Giant Squid Captured On Video For First Time; Japanese Scientists Found 'Kraken' 2,000 Feet Underwater

 
on January 07 2013 4:42 PM

For the first time in human history a giant squid has been seen alive in its natural habitat, recorded on camera by a group of Japanese scientists working with a film crew from the Discovery Channel.

The researchers captured the footage of the giant squid, which can grow to be up to 60 feet in length, 2,067 feet underwater. In the past the animal has only been filmed on the surface or found dead after being washed ashore.  They followed it down another 900 feet before the creature made its escape into the abyss, according to the Telegraph.

"The giant squid was so beautiful that it seemed to sparkle," Tsunemi Kubodera, one of the scientists, told reporters. "I was so thrilled when I saw it first hand, but I was confident we would because we rigorously researched the areas we might find it, based on past data."

Three scientists chased the beast in a single submarine, finally finding it in the North Pacific Ocean, nine miles east of Chichi Island, which is roughly 150 miles north of Iwo Jima. The squid in question was about 10 feet long and appeared to have lost its two longest arms, although Geeko System reported Kubodera did not know how that happened.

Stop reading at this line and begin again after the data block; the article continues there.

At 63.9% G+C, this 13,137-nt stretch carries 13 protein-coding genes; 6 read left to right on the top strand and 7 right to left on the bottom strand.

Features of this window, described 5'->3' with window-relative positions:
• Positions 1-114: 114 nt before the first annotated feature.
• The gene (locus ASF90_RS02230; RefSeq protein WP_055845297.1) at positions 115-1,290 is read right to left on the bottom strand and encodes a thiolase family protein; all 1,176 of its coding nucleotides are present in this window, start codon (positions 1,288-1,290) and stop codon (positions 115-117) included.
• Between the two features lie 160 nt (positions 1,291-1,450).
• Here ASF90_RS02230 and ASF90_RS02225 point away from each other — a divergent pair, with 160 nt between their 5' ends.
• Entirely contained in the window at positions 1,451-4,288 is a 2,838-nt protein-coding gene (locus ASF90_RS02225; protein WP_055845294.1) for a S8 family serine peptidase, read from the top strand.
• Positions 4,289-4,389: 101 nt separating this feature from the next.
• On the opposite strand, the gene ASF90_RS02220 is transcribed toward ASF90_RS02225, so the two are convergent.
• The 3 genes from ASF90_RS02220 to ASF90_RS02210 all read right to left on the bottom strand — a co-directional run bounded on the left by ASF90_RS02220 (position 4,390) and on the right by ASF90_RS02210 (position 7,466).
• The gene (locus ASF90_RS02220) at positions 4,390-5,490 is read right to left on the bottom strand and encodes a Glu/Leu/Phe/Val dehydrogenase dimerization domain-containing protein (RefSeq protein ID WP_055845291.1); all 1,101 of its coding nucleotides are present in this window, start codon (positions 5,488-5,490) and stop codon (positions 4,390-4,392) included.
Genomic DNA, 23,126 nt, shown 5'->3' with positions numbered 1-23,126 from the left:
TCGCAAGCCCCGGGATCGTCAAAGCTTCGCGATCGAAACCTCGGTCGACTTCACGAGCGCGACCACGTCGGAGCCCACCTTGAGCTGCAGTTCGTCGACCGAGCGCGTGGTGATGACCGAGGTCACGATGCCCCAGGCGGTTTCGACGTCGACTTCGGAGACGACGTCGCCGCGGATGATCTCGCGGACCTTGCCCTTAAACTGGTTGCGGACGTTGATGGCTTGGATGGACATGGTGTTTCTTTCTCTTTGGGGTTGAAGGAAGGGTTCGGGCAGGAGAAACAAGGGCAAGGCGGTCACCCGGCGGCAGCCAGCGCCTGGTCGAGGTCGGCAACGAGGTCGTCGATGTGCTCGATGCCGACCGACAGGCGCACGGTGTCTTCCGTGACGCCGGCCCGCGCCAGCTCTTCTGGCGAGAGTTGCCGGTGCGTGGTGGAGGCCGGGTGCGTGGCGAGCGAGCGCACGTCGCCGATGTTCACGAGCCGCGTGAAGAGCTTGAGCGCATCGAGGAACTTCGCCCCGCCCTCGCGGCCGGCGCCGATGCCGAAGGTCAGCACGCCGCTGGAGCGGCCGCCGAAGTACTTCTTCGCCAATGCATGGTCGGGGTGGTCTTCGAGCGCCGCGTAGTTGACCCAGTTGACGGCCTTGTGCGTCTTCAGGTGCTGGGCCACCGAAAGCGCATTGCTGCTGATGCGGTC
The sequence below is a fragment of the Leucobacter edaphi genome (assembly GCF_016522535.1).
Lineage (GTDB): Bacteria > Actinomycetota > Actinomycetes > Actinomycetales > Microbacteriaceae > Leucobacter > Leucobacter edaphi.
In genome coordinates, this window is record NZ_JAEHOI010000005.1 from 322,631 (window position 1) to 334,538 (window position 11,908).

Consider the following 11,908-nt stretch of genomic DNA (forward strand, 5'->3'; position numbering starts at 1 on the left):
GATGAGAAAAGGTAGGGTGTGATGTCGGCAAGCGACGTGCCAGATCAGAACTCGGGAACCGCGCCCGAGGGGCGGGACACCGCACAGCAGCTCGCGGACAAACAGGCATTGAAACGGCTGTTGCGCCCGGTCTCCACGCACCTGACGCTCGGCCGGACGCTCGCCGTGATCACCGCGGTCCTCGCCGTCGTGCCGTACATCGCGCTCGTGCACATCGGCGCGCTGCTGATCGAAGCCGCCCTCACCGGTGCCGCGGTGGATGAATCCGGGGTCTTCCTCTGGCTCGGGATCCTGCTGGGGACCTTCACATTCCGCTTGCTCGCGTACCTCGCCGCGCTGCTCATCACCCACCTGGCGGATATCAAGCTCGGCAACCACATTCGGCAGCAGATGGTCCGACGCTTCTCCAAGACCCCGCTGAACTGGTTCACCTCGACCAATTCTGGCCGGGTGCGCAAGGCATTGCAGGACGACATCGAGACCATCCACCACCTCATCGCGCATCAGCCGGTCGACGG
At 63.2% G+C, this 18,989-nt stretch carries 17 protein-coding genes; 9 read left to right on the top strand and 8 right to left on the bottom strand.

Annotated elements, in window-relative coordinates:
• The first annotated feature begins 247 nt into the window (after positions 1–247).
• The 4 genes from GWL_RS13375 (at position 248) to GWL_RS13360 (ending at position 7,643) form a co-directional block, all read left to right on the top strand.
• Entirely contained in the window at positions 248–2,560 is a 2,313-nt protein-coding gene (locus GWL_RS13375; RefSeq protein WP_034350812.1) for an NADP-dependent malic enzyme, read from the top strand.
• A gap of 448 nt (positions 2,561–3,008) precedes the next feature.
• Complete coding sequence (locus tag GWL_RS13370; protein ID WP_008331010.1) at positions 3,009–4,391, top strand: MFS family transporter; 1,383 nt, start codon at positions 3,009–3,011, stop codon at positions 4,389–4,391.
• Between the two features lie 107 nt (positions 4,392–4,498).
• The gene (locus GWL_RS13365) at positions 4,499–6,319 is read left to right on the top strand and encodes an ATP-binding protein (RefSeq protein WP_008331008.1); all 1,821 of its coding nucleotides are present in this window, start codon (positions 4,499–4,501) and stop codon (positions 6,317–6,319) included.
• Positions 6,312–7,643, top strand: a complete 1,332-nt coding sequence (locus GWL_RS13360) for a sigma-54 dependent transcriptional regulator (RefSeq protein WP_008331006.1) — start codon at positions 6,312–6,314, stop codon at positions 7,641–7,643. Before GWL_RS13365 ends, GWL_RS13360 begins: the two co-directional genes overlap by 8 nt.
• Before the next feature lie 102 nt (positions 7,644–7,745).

The crew had attempted 100 previous missions to find the squid and spent a toal of 400 hours in the cramped submarine.

The Discovery Channel will broadcast the video, which was recorded in high definition with the use of a specially designed camera, in the U.S. on Jan. 27 as part of its “Curiosity” series.

Legends of the giant squid, also known as the mythical Kraken, have existed since Viking ships began exploring the seas off the coasts off of Germany and Scandinavia.  Sailors through the centuries have returned home to tell tales of a giant tentacle beast that swallowed ships and seemed invincible to swords or cannon fire.

While much of the sea-lore was almost certainly just legends, there has been evidence of the existence of a Kraken in the form of carcasses washing up on beaches and bite marks on other sea creatures.

Last summer fisherman Al McGlashan came upon the rotting corpse of a giant squid floating along the surface of the ocean off the coast of New Wales, South Australia. McGlashan, who had been fishing for tuna, pulled his boat up alongside just moments before a school of sharks descending on the squid’s meat, turning the rare find into a feeding frenzy.

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